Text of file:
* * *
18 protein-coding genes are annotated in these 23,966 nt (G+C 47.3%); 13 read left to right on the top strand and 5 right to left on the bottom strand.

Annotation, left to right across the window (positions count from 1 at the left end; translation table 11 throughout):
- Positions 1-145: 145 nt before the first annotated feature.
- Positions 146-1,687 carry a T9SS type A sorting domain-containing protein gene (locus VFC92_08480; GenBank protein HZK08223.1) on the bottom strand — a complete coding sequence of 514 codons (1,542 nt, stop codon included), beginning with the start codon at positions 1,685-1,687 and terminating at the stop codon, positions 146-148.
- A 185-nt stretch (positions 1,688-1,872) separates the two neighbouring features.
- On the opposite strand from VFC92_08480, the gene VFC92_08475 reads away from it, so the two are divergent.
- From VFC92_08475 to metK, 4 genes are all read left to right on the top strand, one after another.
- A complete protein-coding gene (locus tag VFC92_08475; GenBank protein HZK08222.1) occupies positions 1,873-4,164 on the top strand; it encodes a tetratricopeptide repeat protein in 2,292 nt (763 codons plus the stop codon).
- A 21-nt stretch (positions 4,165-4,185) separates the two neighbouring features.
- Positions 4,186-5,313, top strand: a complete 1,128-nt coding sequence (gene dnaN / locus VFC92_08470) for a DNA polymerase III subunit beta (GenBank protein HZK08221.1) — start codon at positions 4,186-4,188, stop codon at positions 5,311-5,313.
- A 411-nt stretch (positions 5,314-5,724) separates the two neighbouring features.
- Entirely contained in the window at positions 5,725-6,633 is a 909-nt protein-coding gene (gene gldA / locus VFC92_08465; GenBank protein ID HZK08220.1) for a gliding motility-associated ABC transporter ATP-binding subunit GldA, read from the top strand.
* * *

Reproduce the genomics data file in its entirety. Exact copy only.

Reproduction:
18 protein-coding genes are annotated in these 23,966 nt (G+C 47.3%); 13 read left to right on the top strand and 5 right to left on the bottom strand.

Annotation, left to right across the window (positions count from 1 at the left end; translation table 11 throughout):
- Positions 1-145: 145 nt before the first annotated feature.
- Positions 146-1,687 carry a T9SS type A sorting domain-containing protein gene (locus VFC92_08480; GenBank protein HZK08223.1) on the bottom strand — a complete coding sequence of 514 codons (1,542 nt, stop codon included), beginning with the start codon at positions 1,685-1,687 and terminating at the stop codon, positions 146-148.
- A 185-nt stretch (positions 1,688-1,872) separates the two neighbouring features.
- On the opposite strand from VFC92_08480, the gene VFC92_08475 reads away from it, so the two are divergent.
- From VFC92_08475 to metK, 4 genes are all read left to right on the top strand, one after another.
- A complete protein-coding gene (locus tag VFC92_08475; GenBank protein HZK08222.1) occupies positions 1,873-4,164 on the top strand; it encodes a tetratricopeptide repeat protein in 2,292 nt (763 codons plus the stop codon).
- A 21-nt stretch (positions 4,165-4,185) separates the two neighbouring features.
- Positions 4,186-5,313, top strand: a complete 1,128-nt coding sequence (gene dnaN / locus VFC92_08470) for a DNA polymerase III subunit beta (GenBank protein HZK08221.1) — start codon at positions 4,186-4,188, stop codon at positions 5,311-5,313.
- A 411-nt stretch (positions 5,314-5,724) separates the two neighbouring features.
- Entirely contained in the window at positions 5,725-6,633 is a 909-nt protein-coding gene (gene gldA / locus VFC92_08465; GenBank protein ID HZK08220.1) for a gliding motility-associated ABC transporter ATP-binding subunit GldA, read from the top strand.